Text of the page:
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Paul Thom

Seiten 510 - 512

When asked whether we humans have parts, Chrysippus (d. ca. 206 BCE), the third head of the Stoic school, is reported to have distinguished an ‘inexact’ sense of the question, according to which our parts are head, trunk and limb, and another (presumably exact) sense in which the question is about ultimate parts. In this latter sense, Chrysippus replied, “we must not ... concede any such things, but must say neither of what parts we consist, nor, likewise, of many, either infinite or finite” (Long and Sedley 50C).

1Department of Philosophy, University of Sydney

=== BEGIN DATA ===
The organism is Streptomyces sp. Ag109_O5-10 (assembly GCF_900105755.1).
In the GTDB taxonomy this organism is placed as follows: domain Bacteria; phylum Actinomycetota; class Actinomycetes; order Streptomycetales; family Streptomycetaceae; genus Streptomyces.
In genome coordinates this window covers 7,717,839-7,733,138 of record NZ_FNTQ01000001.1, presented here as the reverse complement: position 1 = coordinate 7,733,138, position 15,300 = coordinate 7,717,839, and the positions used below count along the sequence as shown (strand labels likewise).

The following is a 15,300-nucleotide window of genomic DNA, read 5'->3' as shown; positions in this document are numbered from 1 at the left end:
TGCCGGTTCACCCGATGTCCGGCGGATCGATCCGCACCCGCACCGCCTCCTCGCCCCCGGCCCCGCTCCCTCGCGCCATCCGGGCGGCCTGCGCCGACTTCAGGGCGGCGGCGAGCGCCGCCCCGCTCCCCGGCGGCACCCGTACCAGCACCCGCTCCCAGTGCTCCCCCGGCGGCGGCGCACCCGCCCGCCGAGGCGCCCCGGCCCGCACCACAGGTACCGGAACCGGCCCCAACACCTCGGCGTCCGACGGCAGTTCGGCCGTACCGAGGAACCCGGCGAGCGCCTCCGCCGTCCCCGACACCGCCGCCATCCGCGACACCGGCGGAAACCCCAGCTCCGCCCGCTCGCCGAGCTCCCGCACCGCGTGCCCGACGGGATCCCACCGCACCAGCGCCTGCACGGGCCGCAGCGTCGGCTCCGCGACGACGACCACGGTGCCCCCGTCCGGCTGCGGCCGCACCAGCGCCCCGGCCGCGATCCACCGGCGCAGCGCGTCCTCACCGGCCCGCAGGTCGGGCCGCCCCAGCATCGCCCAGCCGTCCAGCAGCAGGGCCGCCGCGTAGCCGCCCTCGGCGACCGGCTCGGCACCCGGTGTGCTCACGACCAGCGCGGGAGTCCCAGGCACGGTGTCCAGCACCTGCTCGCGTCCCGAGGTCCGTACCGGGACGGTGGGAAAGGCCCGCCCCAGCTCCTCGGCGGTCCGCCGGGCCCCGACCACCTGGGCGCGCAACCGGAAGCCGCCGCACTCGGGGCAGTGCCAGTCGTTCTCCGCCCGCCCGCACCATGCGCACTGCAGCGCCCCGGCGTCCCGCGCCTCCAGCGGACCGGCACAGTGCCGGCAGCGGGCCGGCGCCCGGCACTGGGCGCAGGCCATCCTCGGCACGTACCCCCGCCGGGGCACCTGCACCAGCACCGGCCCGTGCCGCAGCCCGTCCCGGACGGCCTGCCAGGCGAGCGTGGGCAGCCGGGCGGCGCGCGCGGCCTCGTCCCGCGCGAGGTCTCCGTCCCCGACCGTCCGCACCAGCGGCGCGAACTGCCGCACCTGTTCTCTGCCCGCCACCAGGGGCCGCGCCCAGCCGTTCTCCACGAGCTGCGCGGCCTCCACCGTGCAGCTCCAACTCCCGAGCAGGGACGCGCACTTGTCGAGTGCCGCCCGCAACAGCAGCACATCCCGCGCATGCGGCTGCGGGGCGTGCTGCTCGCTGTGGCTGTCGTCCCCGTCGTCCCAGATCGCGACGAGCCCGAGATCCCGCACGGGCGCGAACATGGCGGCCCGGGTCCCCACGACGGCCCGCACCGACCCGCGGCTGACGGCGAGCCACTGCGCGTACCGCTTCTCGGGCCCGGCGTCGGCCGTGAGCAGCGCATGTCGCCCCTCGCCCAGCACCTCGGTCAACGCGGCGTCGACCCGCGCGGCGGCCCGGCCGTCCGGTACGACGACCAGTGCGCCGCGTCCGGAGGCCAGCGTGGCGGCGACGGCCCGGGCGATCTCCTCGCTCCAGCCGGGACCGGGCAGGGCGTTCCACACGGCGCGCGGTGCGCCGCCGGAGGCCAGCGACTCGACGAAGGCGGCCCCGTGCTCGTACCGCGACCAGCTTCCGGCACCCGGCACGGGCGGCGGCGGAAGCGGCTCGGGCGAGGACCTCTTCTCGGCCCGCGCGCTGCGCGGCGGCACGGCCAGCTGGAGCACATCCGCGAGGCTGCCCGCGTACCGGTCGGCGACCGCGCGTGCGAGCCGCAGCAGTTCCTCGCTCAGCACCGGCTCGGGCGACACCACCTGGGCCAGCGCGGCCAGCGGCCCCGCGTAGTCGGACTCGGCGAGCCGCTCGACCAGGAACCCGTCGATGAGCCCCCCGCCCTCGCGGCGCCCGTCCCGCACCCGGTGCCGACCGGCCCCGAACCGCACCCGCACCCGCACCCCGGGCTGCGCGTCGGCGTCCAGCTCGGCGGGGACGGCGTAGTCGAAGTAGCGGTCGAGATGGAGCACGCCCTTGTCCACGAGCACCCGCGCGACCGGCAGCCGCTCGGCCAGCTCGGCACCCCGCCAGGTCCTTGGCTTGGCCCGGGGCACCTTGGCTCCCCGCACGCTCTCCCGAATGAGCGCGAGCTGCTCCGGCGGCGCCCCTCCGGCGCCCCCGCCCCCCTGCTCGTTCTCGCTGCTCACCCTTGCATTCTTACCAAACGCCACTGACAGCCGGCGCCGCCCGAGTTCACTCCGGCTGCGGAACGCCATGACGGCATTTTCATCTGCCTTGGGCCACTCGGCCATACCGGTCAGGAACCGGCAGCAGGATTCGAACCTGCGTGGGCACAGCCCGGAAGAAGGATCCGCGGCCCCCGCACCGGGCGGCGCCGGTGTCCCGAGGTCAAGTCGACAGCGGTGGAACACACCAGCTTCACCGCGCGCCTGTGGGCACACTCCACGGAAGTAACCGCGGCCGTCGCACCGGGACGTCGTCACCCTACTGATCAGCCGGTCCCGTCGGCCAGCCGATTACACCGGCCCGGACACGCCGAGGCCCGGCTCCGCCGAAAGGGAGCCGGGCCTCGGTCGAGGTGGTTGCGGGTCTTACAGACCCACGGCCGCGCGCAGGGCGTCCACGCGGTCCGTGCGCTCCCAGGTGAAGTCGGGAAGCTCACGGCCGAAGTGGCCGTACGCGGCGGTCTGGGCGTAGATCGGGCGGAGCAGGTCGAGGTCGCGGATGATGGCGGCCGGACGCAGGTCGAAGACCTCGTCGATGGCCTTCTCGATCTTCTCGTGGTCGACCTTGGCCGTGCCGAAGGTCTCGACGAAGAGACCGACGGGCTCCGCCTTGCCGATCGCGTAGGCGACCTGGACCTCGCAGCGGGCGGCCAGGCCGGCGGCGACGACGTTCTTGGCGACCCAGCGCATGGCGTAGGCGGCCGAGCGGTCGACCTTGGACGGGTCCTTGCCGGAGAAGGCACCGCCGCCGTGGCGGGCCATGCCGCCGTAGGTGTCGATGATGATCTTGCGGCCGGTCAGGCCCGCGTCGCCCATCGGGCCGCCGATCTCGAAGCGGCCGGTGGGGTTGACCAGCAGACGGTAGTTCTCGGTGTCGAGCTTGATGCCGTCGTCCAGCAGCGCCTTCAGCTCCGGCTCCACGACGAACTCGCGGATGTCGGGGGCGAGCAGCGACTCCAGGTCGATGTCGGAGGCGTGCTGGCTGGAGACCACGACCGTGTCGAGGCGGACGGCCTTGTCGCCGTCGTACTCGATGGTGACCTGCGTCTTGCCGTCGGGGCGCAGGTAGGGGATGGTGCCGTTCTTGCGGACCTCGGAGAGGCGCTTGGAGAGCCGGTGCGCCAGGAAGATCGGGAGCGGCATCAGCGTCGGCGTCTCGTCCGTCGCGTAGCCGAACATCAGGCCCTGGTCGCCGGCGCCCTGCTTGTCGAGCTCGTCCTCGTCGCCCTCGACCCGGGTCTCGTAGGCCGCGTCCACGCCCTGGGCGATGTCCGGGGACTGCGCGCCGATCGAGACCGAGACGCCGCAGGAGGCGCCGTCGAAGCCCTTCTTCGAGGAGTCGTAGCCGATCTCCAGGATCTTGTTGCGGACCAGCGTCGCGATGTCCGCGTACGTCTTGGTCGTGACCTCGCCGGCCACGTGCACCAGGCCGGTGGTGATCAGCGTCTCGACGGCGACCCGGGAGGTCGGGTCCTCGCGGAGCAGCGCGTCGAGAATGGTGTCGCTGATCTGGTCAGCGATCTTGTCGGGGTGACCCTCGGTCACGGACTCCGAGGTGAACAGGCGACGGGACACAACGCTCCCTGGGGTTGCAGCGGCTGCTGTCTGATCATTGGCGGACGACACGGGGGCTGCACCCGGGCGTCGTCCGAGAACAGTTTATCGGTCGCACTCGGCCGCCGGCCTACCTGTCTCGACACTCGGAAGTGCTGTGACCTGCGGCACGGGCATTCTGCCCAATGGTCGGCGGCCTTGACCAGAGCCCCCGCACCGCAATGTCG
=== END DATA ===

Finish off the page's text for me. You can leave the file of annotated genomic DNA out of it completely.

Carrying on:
1 Gould, J. B., (1970), The Philosophy of Chrysippus, Leiden: Brill.

2 Inwood, B.; Gerson, L. P. (eds.), (2008), The Stoics Reader: selected writings and testimonia, Indianapolis: Hackett.

3 Long, A. A., (1974), Hellenistic Philosophy: Stoics, Epicureans, Sceptics, London: Duckworth.

4 Long, A. A.; Sedley, D. N., (1987), The Hellenistic Philosophers 2 vols, Cambridge University Press.

5 Nolan, D., (2006), “Stoic Gunk”, Phronesis 51: 162-183.

6 Sambursky, S., (1959), Physics of the Stoics, London: Routledge and Kegan Paul.

7 von, Arnim, H. (ed.), 1903-1924, Stoicorum Veterum Fragmenta 4 vols, Leipzig.


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